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June 1989

Extraparotid Facial Nerve Anatomy

Arch Otolaryngol Head Neck Surg. 1989;115(6):664-665. doi:10.1001/archotol.1989.01860300018009

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The possibility of the complication of facial paralysis during facial plastic surgery, though discussed thoroughly in the preoperative consultation, should rarely occur in the hands of the experienced surgeon. Aggressive undermining techniques used for browlifting, rhytidectomy, and suction-assisted lipectomy increases the risk for facial nerve injury. Timely review of the extraparotid anatomy of the facial nerve, most importantly the temporofrontal and mandibular branches, is important. In this article, we will review recent studies of facial nerve anatomy and their clinical relevance.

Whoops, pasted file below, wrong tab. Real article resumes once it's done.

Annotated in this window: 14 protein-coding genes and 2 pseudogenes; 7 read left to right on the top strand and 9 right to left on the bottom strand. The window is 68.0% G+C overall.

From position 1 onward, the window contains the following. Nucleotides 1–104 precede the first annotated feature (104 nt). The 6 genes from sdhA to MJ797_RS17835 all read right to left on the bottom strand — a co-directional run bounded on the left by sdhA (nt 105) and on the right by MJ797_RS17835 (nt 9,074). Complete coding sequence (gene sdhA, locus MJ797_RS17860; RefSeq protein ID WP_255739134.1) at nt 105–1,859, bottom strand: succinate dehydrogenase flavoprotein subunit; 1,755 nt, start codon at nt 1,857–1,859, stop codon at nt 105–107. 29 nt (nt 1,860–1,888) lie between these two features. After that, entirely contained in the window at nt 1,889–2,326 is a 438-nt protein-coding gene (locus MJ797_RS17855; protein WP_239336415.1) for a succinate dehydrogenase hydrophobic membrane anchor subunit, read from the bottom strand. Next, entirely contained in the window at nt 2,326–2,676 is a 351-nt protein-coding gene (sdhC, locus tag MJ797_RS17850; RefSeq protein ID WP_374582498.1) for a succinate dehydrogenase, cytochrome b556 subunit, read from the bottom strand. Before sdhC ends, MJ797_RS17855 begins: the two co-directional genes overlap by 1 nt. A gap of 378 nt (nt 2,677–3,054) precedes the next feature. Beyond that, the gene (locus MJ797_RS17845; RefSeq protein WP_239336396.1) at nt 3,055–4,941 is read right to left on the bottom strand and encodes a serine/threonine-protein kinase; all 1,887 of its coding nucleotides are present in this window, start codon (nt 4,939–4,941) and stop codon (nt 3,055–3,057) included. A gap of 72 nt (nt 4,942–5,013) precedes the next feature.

The branches of the marginal mandibular nerve (usually two or three), after exiting the parotid gland, run deep to the platysma. After crossing the facial vessels, the branches ascend and become more superficial before innervating the lip depressors. Liebman et al (Arch Otolaryngol Head Neck Surg. 1988;114:179-181) elucidated the distal course of the nerve relative to the tissue planes lateral to the lip. They found the nerve to lie

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